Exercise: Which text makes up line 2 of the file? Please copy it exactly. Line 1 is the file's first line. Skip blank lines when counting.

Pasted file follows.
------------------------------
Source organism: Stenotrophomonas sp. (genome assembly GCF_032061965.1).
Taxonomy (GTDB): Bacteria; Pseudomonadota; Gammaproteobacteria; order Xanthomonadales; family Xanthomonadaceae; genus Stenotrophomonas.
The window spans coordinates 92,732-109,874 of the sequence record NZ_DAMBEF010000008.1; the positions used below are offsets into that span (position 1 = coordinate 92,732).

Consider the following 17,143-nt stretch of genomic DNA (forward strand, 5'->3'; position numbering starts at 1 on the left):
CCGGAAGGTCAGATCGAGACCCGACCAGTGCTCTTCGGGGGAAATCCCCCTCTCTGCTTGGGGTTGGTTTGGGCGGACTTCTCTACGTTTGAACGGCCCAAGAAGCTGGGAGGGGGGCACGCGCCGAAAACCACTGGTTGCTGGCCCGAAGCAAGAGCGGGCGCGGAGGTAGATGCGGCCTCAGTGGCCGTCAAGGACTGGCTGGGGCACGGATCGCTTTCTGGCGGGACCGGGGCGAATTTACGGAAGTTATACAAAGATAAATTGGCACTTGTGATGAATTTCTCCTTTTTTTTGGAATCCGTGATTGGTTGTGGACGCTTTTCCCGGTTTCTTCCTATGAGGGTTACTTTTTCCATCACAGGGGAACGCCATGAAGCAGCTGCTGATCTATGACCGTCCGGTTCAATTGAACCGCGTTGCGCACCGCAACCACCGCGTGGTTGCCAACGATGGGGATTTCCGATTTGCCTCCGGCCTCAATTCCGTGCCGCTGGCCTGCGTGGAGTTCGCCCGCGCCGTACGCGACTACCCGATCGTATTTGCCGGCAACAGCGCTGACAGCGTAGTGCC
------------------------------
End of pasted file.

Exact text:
Taxonomy (GTDB): Bacteria; Pseudomonadota; Gammaproteobacteria; order Xanthomonadales; family Xanthomonadaceae; genus Stenotrophomonas.